Tuesday, January 17, 2012

#85 Ken Singleton - Baltimore Orioles

Card:  Singleton appears on his 13th Topps card.  Like the subject of the previous post, #84 Milt May, Singleton was included in every Topps set from '71-'85.

Pic:  Singleton looks like he's leading off second base.  It would be a better shot if we could see his face a little better, but I suppose that is what the inset photo is for.

Player:  Ken Singleton was a draft pick of the NY Mets in 1967.  By 1970 he was tearing up the International League to the tune of .388/.513/.703 through 64 games when he got the call to join the Mets.  Singleton played left and right field and batted .263 in 198 at bats.  The next year Singleton began to show flashes of the player he would become, hitting 13 homers and walking every sixth plate appearance to give him an OPS+ of 120.  His power and patience would help him to an OPS+ over 101 every year until 1984. 

Just before the start of the '72 season the Mets traded their 24 year-old switch-hitting outfielder along with Tim Foli and Mike Jorgensen to the Expos for Rusty Staub.

Singleton played both corner OF spots for the Expos in '72 and was able to play everyday batting .274/.363/.410 with 14 HR.  The next year he settled in as the everyday rightfielder.  Playing in all 162 games, Singleton batted .302 with a league best .425 OBP thanks to 123 base on balls.  He also belted 23 dingers and drove in 103 runs and got enough recognition to finish 9th in the MVP vote.  His power dropped in '74 as he hit only 9 HR but he still got on base at a .385 clip.  Although he had 20 OF assists in '73, his defense began to be a concern as he had subpar range and committed 11 errors in '74. 

The Expos traded Singleton and  Mike Torrez in December 1974 to Baltimore for Rich Coggins, Dave McNally and a minor leaguer.  Singleton became a vital part of the O's offense providing power and superior on base skills.  From 1975 through 1983 Singleton would average 20 home runs a season with 94 walks.  His stat line over that time   290/.396/.456.  Singleton made his first All-Star team in '77 as he batted .328/.425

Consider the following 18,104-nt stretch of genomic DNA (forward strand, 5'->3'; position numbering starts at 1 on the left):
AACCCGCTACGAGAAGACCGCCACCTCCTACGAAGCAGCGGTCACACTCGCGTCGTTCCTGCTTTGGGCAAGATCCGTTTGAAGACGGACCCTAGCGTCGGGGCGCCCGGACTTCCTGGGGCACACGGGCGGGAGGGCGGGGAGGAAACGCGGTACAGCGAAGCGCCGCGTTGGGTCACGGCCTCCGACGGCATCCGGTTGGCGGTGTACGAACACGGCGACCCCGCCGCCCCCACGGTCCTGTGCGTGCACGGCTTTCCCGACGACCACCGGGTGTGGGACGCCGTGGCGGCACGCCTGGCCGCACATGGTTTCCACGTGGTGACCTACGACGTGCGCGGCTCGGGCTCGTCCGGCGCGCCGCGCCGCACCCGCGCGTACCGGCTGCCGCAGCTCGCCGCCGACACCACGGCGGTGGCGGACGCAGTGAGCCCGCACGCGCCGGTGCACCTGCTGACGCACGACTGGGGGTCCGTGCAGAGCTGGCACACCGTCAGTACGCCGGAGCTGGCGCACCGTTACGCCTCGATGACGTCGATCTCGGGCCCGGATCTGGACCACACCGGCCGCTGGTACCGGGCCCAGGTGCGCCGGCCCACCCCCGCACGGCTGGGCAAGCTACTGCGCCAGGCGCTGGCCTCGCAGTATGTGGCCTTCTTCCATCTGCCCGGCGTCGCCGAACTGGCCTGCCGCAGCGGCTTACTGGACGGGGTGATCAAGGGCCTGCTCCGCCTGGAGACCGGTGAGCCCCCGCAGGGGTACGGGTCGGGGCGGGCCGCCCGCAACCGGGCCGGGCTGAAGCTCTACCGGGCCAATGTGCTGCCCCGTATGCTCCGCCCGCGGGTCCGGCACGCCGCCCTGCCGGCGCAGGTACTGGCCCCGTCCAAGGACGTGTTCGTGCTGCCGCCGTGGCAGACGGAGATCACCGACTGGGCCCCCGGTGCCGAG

/.507 with an OPS+ of 165. He finished third in the AL MVP race behind Rod Carew and Al Cowens. 

Singleton's best year was probably 1979 as he batted .295/.405/.533 with a career best 35 HR and 111 RBI.  Singleton was runner-up to Don Baylor for AL MVP.  At the time, Singleton was only the second switch-hitter in AL history to hit 35 HR in a season (Mantle was the first).  The Orioles fell to the Pirates in the '79 Fall Classic even though Singleton batted .357 in the series. 

Singleton had a solid season in 1980 batting .304 with 24 long balls but his skills began to fade in the following seasons.  By 1982 he was a full time DH and was no longer hitting 20 homers a season.  Singleton struggled in the '83 ALCS and without a DH in the World Series against the Phillies, Singleton was limited to two plate appearances.  The Orioles won the Series though and the 36 year-old veteran had won a championship ring.  Singleton was a shell of his former self in '84 batting only .215 with little power and was released following the season. 

Singleton amassed 2,029 hits and 246 HR to go with 1,263 walks in his career.  He batted .282 with an impressive .388 OBP.  Since his career ended he moved into broadcasting first for the Orioles and Expos and since '97 he has been broadcasting Yankee games. 

Flipside: You can see that Singleton walked 100+ times in his career on four occasions but never led the league finishing in 2nd place six times.

Oddball:  From his Wikipedia page:
In the 2003 edition of the Historical Baseball Abstract by Bill James, James' wife Susan McCarthy picked Ken Singleton and Carlton Fisk as the best looking players in the 1970s. Upon reading the entry, Singleton sent her a thank you card.
History: Singleton is often overlooked as he didn't amass 3,000 career hits or 300 HR.  What he did do was drive in runs and get on base, with the latter being appreciated more and more by the sabermetric savvy fans.  While not really Hall of Fame worthy he had a very solid career and won a championship with the Orioles in '83.

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